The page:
Griffin and myself Invited them in.?
Thoy came in and I failed to catch tho
name of one, the other wa9 McCarley,
and soon Mr Colloid Brock and an old
negro Gllllam rode up with .seventeen
dogs. We had 18. Wo prevailed on ,
them to stay with us till the rain ceased
whieh was till 12 o'clock and every
man, horse and dog seem to be aglow,
As we rode by Mr. McCarley, he said:
"Boys what a picture," .'15 dogs, all col
ors and the men mounting and blowing
horn?, etc. In one hour old Lefd gave
one cry and I put heels to Fritz for 1
wanted all dogs oil and I knew a fox
was near and would movo quick, and
well I did for they were gone and
only those that have felt the joy
could or can imagine with what anima
tion that set of men did separate. The
dogs made ono beautiful tack with solid
cry and off they went. So long as 1
could hear they did not mako a hush
and I felt good and confident to ride
without hearing. Soon several of us
camo out at tho samo crossing and wo
had to take the truck and follow them.
How tho boys argued. 1 Fifteen dogs
still after him" one would say, and then
another, "see how they covor that trail
boys, no circling for It, a dead pull, ho
oan't live long at that" and we soon
concluded to divide them and hunt
them faster and then a horn that I
knew well blew. Another answered
and we *\\ blew our horns and soon
came to where a negro had gotten the
fox and carried it to camp. Tho Union
boys lost no time in cutting olT feet and
bidding us adieu and our first day was
over, except the chat as to this dog and
that dog being at catch and how
foolisn we did rido till wo slept.
Friday was a fine morning, but we did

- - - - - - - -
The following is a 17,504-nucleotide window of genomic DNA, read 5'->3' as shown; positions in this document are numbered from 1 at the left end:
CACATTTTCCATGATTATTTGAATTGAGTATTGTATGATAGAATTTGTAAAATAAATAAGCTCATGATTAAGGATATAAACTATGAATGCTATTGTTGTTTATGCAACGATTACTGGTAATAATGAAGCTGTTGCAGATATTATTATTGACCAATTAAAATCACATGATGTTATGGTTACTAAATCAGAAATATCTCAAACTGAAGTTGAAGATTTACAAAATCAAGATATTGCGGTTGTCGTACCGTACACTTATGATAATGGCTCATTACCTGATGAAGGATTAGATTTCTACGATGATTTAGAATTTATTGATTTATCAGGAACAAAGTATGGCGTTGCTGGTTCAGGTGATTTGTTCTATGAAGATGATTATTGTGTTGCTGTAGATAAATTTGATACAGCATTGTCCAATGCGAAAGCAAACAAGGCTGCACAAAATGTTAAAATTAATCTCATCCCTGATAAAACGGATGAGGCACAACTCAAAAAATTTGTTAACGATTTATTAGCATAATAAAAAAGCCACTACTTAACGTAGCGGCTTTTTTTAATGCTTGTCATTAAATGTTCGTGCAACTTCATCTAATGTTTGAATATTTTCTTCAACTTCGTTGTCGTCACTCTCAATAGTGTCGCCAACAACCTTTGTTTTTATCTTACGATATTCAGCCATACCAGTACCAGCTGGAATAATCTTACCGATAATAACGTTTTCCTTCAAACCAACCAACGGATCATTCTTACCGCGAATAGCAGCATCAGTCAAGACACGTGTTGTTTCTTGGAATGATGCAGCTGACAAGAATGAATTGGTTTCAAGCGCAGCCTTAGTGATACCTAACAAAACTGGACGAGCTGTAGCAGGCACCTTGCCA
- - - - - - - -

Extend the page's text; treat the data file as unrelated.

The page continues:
not get a trail till late and scout was
so good, dogs ran wild and live dogs
f;ot off and with our best efforts wo
ailed to get up with them and it is a
matter of doubt as to what did become
of them. They came back tired and
lame. We had come up with more
stray dogs and that caused confusion.
Saturday A. M. was ideal, and it
being tho last day, dogs sore, horses
and men too, was just the time for an
old rangor to give a two hour sneak
and X had vowed not to ride my Frit/,
But sure he did sneak out and how, as
all hunters know it does tako riding
and yelling to keep the slow trailers up
with the sneak skippers. This I did
for two hours O. K. As Col. Arnold, of
Princeton, would say: How they did
have to run to keep up with Hogan,
but it was Hustler that found first that
ho was out of tho sneak and running
with full scent and it seems 1 can hear
Lark now as his mule hit the rocks and
he hollowing every jump to pull all tho
dogs out oi the swamps to tho front
doga that were putting tho belt on him
right. As I stood on Ferguson hill
last Saturday A M. I oould think of so
many old hunters I wished could havo
been besides me, Col. Been, Milton B.,
Jim D., Jno. M.. Jim B., Cas S., and so
many more old hunters. It was so
smooth -v not an out. A few quick,
olean fast tongues and a number of
heavy tongues, close up. They made a
few tack*, then off towards tho old
Young brick house. I know our hoys'
horses were tired and how good I did
feel when I heard our friend Cay Shan
non fall In with his nioe saddle mare.